One of my last assignments for Restaurant Ray was cataloging Social Security numbers from employees at two restaurants.
"You don't have to verify them," Restaurant Ray told me. "Just collect them, stick them in a binder and put the binder on that shelf."
When I said, "But ... ", Restaurant Ray said it's the government responsibility to verify whether the Social Security numbers were real or bogus.
I knew about the "no-match" letters that the government would occasionally send employers. I have no idea whether Restaurant Ray ever received a no-match letter from the government.
Never miss a local story.
It's easy, on the streets of San Jose and other areas with immigrant populations, to buy fake identification. "Micas" is the Spanish code word, as I found out from some of Restaurant Ray's cooks when he asked me to ask them where his handyman could score a fake ID.
I did what I was told. I'd already figured that many of the employees' Social Security numbers didn't match their real identities. Saul, Miguel, Moises, Ulysses, Roberto, Elizabet and two dishwashers named Fabian ... none of them got their papers stamped at Ellis Island. I saw taxes deducted from their paychecks. I doubt they ever filed returns. This was another of those wink-and-go-on moments in life.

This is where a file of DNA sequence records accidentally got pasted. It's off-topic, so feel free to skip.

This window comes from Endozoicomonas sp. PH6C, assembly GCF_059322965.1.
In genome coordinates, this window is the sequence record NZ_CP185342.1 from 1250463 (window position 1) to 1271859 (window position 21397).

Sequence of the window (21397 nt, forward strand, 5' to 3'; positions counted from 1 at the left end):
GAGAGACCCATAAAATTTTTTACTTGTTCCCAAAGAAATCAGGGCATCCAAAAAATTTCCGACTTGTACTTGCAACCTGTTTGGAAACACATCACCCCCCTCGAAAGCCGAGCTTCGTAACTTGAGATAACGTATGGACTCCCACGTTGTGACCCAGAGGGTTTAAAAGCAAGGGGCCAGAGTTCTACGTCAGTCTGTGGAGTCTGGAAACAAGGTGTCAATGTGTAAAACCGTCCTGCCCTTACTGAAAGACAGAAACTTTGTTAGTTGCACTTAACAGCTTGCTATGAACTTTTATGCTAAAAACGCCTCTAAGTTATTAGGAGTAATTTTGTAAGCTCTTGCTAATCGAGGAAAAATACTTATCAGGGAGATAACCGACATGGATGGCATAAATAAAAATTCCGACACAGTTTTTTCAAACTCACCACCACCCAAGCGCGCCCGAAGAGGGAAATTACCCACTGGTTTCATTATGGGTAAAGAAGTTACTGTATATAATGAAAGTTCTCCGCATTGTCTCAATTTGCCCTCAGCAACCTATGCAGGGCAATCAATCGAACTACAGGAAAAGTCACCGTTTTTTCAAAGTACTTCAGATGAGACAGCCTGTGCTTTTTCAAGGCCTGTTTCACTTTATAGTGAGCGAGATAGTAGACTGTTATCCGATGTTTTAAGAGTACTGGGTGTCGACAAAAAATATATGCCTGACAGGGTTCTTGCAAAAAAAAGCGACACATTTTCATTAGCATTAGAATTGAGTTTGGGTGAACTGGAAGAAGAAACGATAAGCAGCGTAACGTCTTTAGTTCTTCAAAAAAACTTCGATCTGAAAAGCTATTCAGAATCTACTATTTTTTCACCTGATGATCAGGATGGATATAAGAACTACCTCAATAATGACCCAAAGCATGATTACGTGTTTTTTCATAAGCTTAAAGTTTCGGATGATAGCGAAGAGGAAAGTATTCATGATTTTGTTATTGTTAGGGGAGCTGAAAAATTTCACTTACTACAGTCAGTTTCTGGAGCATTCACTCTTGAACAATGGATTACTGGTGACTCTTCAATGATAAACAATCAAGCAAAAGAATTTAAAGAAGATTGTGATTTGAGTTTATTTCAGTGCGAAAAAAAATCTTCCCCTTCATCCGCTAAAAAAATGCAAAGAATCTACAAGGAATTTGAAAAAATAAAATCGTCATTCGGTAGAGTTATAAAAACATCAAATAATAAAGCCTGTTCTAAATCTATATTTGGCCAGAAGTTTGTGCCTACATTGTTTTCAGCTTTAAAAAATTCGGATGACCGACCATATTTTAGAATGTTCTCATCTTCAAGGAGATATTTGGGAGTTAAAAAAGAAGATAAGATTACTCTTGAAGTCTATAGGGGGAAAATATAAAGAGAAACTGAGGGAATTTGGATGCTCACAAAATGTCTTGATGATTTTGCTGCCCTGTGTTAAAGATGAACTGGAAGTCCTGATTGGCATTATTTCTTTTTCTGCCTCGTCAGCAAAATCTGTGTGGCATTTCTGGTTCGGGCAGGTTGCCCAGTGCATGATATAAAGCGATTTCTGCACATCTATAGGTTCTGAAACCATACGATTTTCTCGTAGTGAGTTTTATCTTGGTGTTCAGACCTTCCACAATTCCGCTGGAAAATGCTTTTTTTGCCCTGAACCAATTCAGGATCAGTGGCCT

This one, however, isn't:
American businesses will be forced to fire employees whose Social Security numbers do not match government records. The new rule, imposed by the Bush administration on Friday, takes effect in 30 days.
"We strike at that magnet" of jobs, the administration's chief of Homeland Security said Friday, announcing sweeping border enforcement.
The biggest impacts are predicted in agriculture and service industries such as restaurants, hotels and nursing homes.
As the San Francisco Chronicle reports, the Bush administration's new rule "will require employers to fire employees unable to clear up problems with their Social Security numbers 90 days after they've been notified or face sanctions and a fine of at least $2,200 for a first offense. Up until now, employers have routinely ignored what are called no-match letters."
My father came here from Mexico on a tourist pass in the 1950s. He stayed illegally until he filled out the right number of forms 30 years later. In between, he built a business. He paid taxes. He raised a family. He's about as American as it gets, amigo.
Without guys like my dad, Saul, Miguel, Moises, Ulysses, Roberto, Elizabet and two dishwashers named Fabian, where are we going to find the bested damed chile verde in this whole stinkin' country?
Anyone care to add Hon, Tran, Malick, Ahmed or Nimish to the list?
What is that taste in the melting pot today?